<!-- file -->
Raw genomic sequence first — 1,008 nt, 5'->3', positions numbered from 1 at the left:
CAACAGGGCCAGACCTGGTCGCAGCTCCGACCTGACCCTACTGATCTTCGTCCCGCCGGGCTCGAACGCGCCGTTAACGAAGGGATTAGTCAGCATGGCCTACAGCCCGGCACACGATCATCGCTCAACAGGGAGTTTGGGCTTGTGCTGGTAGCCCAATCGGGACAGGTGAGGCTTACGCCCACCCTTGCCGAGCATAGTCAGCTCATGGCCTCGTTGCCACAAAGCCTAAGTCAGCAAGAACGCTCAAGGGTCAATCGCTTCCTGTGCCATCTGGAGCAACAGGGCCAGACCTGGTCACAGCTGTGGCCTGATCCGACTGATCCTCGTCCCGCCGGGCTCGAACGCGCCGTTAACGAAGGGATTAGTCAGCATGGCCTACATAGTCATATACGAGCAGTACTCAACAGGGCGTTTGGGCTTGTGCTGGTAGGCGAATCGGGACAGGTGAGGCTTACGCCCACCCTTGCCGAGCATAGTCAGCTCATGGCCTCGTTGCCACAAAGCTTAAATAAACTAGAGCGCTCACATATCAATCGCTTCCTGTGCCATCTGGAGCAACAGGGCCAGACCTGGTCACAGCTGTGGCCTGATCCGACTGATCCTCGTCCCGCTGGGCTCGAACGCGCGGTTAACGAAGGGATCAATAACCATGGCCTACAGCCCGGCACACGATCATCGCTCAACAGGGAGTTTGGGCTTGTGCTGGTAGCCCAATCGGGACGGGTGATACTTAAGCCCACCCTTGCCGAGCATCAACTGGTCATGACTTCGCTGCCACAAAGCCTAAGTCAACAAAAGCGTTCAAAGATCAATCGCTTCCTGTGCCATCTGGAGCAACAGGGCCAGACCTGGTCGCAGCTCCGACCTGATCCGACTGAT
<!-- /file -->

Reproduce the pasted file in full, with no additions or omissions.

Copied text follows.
Raw genomic sequence first — 1,008 nt, 5'->3', positions numbered from 1 at the left:
CAACAGGGCCAGACCTGGTCGCAGCTCCGACCTGACCCTACTGATCTTCGTCCCGCCGGGCTCGAACGCGCCGTTAACGAAGGGATTAGTCAGCATGGCCTACAGCCCGGCACACGATCATCGCTCAACAGGGAGTTTGGGCTTGTGCTGGTAGCCCAATCGGGACAGGTGAGGCTTACGCCCACCCTTGCCGAGCATAGTCAGCTCATGGCCTCGTTGCCACAAAGCCTAAGTCAGCAAGAACGCTCAAGGGTCAATCGCTTCCTGTGCCATCTGGAGCAACAGGGCCAGACCTGGTCACAGCTGTGGCCTGATCCGACTGATCCTCGTCCCGCCGGGCTCGAACGCGCCGTTAACGAAGGGATTAGTCAGCATGGCCTACATAGTCATATACGAGCAGTACTCAACAGGGCGTTTGGGCTTGTGCTGGTAGGCGAATCGGGACAGGTGAGGCTTACGCCCACCCTTGCCGAGCATAGTCAGCTCATGGCCTCGTTGCCACAAAGCTTAAATAAACTAGAGCGCTCACATATCAATCGCTTCCTGTGCCATCTGGAGCAACAGGGCCAGACCTGGTCACAGCTGTGGCCTGATCCGACTGATCCTCGTCCCGCTGGGCTCGAACGCGCGGTTAACGAAGGGATCAATAACCATGGCCTACAGCCCGGCACACGATCATCGCTCAACAGGGAGTTTGGGCTTGTGCTGGTAGCCCAATCGGGACGGGTGATACTTAAGCCCACCCTTGCCGAGCATCAACTGGTCATGACTTCGCTGCCACAAAGCCTAAGTCAACAAAAGCGTTCAAAGATCAATCGCTTCCTGTGCCATCTGGAGCAACAGGGCCAGACCTGGTCGCAGCTCCGACCTGATCCGACTGAT